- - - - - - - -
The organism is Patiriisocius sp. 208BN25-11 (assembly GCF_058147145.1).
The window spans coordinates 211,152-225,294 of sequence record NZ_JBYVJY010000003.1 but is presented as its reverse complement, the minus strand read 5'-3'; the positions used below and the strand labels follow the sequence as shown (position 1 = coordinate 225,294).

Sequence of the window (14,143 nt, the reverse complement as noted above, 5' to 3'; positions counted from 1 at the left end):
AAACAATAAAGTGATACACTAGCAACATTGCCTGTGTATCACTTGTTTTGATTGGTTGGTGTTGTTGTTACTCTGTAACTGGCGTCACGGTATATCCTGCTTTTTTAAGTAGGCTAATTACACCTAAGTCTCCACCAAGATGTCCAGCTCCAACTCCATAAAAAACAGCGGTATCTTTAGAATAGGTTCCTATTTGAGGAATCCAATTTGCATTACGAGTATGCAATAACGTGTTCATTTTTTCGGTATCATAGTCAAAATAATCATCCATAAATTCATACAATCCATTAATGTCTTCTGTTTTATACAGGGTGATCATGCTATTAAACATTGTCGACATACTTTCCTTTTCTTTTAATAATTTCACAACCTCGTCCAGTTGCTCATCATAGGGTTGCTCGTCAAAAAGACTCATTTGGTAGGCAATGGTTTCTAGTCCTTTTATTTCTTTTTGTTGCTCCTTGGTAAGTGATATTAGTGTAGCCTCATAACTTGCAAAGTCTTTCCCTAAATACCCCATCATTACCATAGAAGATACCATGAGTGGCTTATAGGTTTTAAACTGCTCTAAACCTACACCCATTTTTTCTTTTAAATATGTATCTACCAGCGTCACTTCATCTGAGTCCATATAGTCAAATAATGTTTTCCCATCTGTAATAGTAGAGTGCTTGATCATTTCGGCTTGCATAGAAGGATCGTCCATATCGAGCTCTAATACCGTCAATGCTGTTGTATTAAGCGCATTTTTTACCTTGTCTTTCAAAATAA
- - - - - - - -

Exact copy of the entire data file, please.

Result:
The organism is Patiriisocius sp. 208BN25-11 (assembly GCF_058147145.1).
The window spans coordinates 211,152-225,294 of sequence record NZ_JBYVJY010000003.1 but is presented as its reverse complement, the minus strand read 5'-3'; the positions used below and the strand labels follow the sequence as shown (position 1 = coordinate 225,294).

Sequence of the window (14,143 nt, the reverse complement as noted above, 5' to 3'; positions counted from 1 at the left end):
AAACAATAAAGTGATACACTAGCAACATTGCCTGTGTATCACTTGTTTTGATTGGTTGGTGTTGTTGTTACTCTGTAACTGGCGTCACGGTATATCCTGCTTTTTTAAGTAGGCTAATTACACCTAAGTCTCCACCAAGATGTCCAGCTCCAACTCCATAAAAAACAGCGGTATCTTTAGAATAGGTTCCTATTTGAGGAATCCAATTTGCATTACGAGTATGCAATAACGTGTTCATTTTTTCGGTATCATAGTCAAAATAATCATCCATAAATTCATACAATCCATTAATGTCTTCTGTTTTATACAGGGTGATCATGCTATTAAACATTGTCGACATACTTTCCTTTTCTTTTAATAATTTCACAACCTCGTCCAGTTGCTCATCATAGGGTTGCTCGTCAAAAAGACTCATTTGGTAGGCAATGGTTTCTAGTCCTTTTATTTCTTTTTGTTGCTCCTTGGTAAGTGATATTAGTGTAGCCTCATAACTTGCAAAGTCTTTCCCTAAATACCCCATCATTACCATAGAAGATACCATGAGTGGCTTATAGGTTTTAAACTGCTCTAAACCTACACCCATTTTTTCTTTTAAATATGTATCTACCAGCGTCACTTCATCTGAGTCCATATAGTCAAATAATGTTTTCCCATCTGTAATAGTAGAGTGCTTGATCATTTCGGCTTGCATAGAAGGATCGTCCATATCGAGCTCTAATACCGTCAATGCTGTTGTATTAAGCGCATTTTTTACCTTGTCTTTCAAAATAA